Are Manchester United a team of mercenaries? At this rate next summer we could find out...
It's been legends season around Manchester United at late. Not only has Sir Alex Ferguson's autobiography hogged headlines and his subsequent spat with Roy Keane, but the Class of '92 film has attracted many a plaudit.
The United team of the mid-90s was built on the foundation from the youngsters who came through their academy, the Neville brothers, Paul Scholes, Nicky Butt, David Beckham, while Ryan Giggs had broken into the team before any of them.
All stuck with the club until either Sir Alex Ferguson decided he wanted them no more, or they retired - amazingly in Giggs's case he is still playing.
It's a much-trodden cliche, but that sort of commitment and loyalty barely exists in football nowadays.
The United team over the past decade has been one ruthless built, mainly through big money or bargain signings, rather than those who have come through the academy.
With the club sitting in ninth in the Premier League, a title challenge for once looks a long shot, as supporters would surely just settle for a top four place at this stage.
But if they miss out on the top four, the loyalty of players in the current team will be put to the test. Will they resemble rats leaving a sinking ship?
Wayne Rooney's case is easy to read. He wanted out in the summer, and is already reported to be stalling over a new contract, which expires in 18 months. As a scouser he has no affinity to the Red Devils, and will simply be looking to move onto a club where he feels he has a better chance of trophies.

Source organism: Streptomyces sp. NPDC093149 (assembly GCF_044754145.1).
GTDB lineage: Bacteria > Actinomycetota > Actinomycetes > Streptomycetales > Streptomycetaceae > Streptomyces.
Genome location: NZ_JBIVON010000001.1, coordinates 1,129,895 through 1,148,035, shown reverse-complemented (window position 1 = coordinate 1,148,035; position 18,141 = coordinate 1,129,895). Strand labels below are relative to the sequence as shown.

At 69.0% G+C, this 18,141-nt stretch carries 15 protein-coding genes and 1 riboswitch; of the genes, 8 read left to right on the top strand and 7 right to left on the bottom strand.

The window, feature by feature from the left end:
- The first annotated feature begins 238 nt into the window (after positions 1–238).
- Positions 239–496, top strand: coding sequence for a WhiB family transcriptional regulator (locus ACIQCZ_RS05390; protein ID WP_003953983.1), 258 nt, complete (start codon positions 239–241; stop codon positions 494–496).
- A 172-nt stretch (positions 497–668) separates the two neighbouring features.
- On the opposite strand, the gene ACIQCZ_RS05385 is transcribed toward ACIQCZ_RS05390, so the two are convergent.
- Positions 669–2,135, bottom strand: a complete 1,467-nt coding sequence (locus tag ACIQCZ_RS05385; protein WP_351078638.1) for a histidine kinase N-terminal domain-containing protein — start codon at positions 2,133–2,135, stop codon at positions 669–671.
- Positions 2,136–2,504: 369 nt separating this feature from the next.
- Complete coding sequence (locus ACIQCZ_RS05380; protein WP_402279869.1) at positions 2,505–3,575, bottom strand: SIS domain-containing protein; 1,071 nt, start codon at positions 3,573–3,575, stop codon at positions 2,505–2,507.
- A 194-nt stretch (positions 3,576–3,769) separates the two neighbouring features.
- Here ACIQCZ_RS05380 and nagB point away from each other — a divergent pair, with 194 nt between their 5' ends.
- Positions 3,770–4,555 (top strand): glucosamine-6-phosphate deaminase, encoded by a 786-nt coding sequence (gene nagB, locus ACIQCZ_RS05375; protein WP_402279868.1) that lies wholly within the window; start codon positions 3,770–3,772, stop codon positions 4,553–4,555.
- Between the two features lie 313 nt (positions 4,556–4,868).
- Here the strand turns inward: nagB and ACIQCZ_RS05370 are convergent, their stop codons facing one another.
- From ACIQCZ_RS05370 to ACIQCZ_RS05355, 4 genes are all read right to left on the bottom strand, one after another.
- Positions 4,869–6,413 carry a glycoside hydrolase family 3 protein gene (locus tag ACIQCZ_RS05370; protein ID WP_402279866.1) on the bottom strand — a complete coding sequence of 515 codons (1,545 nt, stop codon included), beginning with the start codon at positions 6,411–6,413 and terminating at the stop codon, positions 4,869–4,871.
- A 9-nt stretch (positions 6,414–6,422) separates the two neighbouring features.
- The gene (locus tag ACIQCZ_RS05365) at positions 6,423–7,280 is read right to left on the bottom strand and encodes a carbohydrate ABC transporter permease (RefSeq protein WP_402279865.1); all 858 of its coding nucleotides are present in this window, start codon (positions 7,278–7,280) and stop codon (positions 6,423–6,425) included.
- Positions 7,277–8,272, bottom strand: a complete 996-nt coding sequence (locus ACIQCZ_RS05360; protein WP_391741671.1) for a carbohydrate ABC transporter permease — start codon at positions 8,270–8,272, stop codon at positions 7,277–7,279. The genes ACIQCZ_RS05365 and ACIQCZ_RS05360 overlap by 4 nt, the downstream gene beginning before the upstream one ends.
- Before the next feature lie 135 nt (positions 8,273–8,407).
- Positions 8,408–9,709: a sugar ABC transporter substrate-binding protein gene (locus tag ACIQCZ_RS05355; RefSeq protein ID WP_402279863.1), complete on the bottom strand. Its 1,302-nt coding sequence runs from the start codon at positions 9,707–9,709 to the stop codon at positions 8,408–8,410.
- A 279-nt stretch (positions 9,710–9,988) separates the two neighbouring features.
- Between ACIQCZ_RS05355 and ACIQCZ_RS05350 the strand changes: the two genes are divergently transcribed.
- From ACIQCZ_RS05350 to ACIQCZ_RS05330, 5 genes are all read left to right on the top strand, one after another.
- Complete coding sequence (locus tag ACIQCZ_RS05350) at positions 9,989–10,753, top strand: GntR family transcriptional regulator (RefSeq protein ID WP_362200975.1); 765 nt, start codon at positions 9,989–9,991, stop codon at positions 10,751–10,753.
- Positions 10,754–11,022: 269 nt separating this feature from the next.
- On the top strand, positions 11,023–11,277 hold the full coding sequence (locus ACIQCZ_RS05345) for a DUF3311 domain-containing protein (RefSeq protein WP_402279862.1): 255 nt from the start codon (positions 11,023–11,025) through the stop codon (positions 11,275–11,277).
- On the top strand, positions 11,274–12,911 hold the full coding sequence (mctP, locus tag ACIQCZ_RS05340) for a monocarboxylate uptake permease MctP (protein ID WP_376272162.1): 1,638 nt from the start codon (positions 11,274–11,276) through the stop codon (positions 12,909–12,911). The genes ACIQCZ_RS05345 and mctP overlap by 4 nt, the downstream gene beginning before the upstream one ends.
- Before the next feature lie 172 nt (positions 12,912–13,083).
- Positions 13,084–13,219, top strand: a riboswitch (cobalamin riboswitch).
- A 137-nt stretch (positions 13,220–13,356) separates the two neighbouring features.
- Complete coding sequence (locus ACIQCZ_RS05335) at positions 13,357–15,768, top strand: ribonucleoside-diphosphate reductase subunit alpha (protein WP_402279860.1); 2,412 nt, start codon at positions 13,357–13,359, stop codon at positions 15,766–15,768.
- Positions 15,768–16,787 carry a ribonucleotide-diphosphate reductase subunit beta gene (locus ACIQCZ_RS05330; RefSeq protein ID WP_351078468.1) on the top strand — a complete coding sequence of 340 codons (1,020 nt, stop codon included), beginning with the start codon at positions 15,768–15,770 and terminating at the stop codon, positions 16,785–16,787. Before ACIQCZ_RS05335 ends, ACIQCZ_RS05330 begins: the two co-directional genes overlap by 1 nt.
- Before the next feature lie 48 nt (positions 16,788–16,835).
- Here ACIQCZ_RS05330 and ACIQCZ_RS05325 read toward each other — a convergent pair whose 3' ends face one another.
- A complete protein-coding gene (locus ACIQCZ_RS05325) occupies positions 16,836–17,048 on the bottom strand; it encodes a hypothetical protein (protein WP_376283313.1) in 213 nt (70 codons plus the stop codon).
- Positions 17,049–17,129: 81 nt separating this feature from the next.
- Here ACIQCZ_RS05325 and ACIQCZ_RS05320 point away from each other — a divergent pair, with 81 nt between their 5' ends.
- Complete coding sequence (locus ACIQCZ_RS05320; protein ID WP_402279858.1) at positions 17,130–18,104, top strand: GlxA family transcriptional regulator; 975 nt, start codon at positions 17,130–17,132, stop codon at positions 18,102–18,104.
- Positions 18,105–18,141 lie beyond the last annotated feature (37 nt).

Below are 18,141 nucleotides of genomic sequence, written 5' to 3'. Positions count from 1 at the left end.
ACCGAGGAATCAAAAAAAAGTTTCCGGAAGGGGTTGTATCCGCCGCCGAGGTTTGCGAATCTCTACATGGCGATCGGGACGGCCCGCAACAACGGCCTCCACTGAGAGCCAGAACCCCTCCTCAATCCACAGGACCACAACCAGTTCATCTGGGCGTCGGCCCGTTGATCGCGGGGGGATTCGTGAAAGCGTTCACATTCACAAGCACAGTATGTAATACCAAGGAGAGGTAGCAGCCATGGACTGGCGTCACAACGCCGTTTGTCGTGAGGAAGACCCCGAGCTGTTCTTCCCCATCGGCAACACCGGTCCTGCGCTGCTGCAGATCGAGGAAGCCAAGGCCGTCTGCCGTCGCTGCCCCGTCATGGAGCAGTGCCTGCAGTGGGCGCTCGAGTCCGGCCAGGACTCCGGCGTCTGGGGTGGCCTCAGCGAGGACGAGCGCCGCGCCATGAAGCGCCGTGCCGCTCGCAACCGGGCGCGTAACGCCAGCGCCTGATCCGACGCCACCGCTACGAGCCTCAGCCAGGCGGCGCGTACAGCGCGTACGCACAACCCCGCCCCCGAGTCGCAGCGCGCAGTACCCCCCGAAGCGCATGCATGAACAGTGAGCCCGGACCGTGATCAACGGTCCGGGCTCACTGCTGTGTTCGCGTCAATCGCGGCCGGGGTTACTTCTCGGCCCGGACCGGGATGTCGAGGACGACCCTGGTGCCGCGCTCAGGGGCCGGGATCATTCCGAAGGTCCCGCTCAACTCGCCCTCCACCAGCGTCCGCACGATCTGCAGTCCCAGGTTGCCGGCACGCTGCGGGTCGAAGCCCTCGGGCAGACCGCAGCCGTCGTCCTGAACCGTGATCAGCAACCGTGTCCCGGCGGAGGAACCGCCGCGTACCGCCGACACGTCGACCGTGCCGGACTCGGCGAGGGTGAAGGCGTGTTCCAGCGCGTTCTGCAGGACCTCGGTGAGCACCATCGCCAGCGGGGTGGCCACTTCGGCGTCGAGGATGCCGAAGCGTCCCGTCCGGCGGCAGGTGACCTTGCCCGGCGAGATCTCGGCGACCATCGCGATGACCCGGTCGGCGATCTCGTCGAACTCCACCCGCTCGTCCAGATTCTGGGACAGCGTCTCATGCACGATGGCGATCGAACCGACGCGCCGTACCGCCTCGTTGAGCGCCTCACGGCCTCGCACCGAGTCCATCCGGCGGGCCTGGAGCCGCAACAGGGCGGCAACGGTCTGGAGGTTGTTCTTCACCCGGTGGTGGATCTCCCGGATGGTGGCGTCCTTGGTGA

That is exactly what £24 million man Robin van Persie did with Arsenal. If United no longer meet his ambition, what's to say he won't want to leave too?
Rio Ferdinand, a big money signing once himself is likely to be let go, but what of his defensive colleagues? Will Patrice Evra take an easier route back one of the French giants? The left-back is a committed defender but one who has been ill-treated by Moyes and his pursuit of Baines.
Just one season out of the Champions League could see others stay, but should United make it two in a row then big name stars like David de Gea could even consider their own future too.
The point is this: United are no longer built on the solid foundations of a productive youth system like they were in the mid-90s. Over the past five years only Danny Welbeck and Tom Cleverley have risen to the first team.
Adnan Januzaj has just made it, but he is no Manchester lad like Welbeck, with no loyalty to the club he spurned Anderlecht for.
The United of today are a mutant of modern football, a team built on their previous success and able to attract the world's best.
But the problem is these players don't care about the club, they care about their own personal ambition. Does Rooney really care about becoming a record goalscorer at United beyond his own ego?
They have been here for the success. To savour it and add medals to their own personal collection. But do they really care about the club to stick around through potential lean times?
For United to truly return to past glory, what may be needed is a further emphasis on bringing through further young players, local lads, who care about the club and it's philosophy.
We may never see a 'Class of '92' again, but just half of that would be huge. Strangely, missing out on Champions League football, and seeing 'stars' depart, wouldn't be a good thing, but it may just allow the youth system to start blossoming again.
image: © nasmac